It is a wild variation of Gogol’s “Dead Souls”, which related how the paper identities of dead serfs were bought up by a sharp eyed scammer, with the intention of turning them into security for a dodgy loan. But the scammer’s plan was busted. Except that this isn’t 19th century Russian satirical fantasy, it is 2011 in New Zealand, and it’s really happening, and it’s not been busted.
All of which leads to another glimmer of inspiration. Since this has to look like a work from home scheme, it will be advertised as such, in NZ. And as it happens, we have also a dodgy looking company register updater, Rod Alvar, or Rodrigo Edgardo ALVARADO, whom we found in our last post flitting between Sweden and Panama, with his long name, and skulking somewhere in New Zealand (supposedly), with his short name, when he updates NZ company registers; a veritable Pooka McPhelimy of dodgy international companies, and about as likely to have a physical existence.
At this point yet another of my informants, a Mr Wire Fence-Wales, starts to feel lucky, and shoves “Rod Alvar” into NZ’s bit of www.adpost.com, web small ads. And lo
So we have a hypothesis confirmed in one hit, for once, and another lead on the elusive Rod Alvar, and it takes us to Zealand Financial (not a name that a local would pick, IMO; I think it is always New Zealand, but Kiwis out there are welcome to enlighten me if I am wrong).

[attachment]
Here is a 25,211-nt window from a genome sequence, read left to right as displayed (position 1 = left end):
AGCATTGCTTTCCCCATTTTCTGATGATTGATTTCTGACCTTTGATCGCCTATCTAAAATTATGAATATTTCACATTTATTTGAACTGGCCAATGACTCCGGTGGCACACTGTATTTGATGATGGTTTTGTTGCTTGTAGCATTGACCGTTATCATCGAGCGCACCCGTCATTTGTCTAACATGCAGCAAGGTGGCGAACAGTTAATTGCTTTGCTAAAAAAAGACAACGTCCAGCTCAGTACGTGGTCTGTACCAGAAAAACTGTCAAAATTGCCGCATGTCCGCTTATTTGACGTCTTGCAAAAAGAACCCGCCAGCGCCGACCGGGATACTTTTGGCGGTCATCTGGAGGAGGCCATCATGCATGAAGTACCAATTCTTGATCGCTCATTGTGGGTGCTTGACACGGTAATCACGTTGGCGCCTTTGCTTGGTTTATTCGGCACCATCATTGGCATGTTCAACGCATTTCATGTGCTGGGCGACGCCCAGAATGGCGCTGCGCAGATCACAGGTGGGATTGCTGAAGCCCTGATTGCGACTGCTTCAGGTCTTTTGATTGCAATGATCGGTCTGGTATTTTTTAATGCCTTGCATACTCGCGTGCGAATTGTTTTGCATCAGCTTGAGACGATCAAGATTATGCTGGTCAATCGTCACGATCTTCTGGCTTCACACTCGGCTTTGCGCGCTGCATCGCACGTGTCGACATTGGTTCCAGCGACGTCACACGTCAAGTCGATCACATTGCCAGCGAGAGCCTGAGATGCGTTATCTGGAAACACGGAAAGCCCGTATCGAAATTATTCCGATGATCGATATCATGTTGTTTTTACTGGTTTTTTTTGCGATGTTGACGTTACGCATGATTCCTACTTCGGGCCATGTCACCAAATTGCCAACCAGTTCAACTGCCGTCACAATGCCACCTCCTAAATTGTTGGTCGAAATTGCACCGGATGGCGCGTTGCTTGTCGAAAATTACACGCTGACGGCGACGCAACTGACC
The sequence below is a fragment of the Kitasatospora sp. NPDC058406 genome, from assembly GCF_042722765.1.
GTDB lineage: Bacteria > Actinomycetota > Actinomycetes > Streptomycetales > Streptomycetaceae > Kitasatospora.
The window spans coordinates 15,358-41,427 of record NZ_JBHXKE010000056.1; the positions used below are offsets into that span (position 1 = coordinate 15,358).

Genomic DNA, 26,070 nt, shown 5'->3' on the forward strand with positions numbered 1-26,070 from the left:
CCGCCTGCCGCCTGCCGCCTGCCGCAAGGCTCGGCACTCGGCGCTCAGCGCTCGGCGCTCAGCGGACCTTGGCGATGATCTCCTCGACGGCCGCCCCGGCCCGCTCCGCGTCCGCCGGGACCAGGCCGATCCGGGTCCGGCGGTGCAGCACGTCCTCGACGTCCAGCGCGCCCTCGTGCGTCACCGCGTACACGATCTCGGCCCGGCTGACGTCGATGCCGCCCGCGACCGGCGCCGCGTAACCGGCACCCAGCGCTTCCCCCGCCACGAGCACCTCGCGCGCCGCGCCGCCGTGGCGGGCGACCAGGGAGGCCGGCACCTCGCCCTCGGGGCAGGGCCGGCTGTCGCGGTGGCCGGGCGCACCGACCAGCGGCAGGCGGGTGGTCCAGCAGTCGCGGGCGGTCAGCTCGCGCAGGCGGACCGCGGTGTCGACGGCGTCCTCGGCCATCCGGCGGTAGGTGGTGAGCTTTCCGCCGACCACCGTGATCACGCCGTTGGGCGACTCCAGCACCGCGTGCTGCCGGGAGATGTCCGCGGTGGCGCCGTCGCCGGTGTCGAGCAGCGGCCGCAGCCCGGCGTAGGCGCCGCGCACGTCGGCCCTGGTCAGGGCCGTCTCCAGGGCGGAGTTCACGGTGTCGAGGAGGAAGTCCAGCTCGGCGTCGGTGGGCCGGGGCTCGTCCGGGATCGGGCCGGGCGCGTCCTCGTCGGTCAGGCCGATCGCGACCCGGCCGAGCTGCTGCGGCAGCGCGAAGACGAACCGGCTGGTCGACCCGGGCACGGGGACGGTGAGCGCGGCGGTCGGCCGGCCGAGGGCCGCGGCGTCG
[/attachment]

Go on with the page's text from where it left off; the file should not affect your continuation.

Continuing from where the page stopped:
Zealand Financial is your one stop shop for dodgy finance-related NZ companies. It blandly offers:
Turn Key Solutions
You can acquire an existing Company which has already been registered as Financial Service Provider (FSP) and as member of the Government Reserve Scheme (Dispute Resolution Scheme) and thus authorized to offer services to retail customers without restrictions. Turn key packages can include NexorOne® Online Banking System, Debit Card Issuing and Banclear payment processing facilities among other features.
…so you can get your dubious quasi-bank going, at one fell swoop, if you wish, and
A New Zealand Financial Service Provider (FSP) can offer banking services to any type of client of any nationality and resident in any country. The legal requirements vary depending on whether services are offered to New Zealand residents and depending on the types of customers served. Our online FSP Guide makes it easy for you to identify the requirements applicable to your specific FSP operation.
…which looks ripe for abuse by tax-dodgers, moneylaunderers and fraudsters (but that does seem to be the entire point of this regulatory loophole, Mr Key), and
New FSP Formation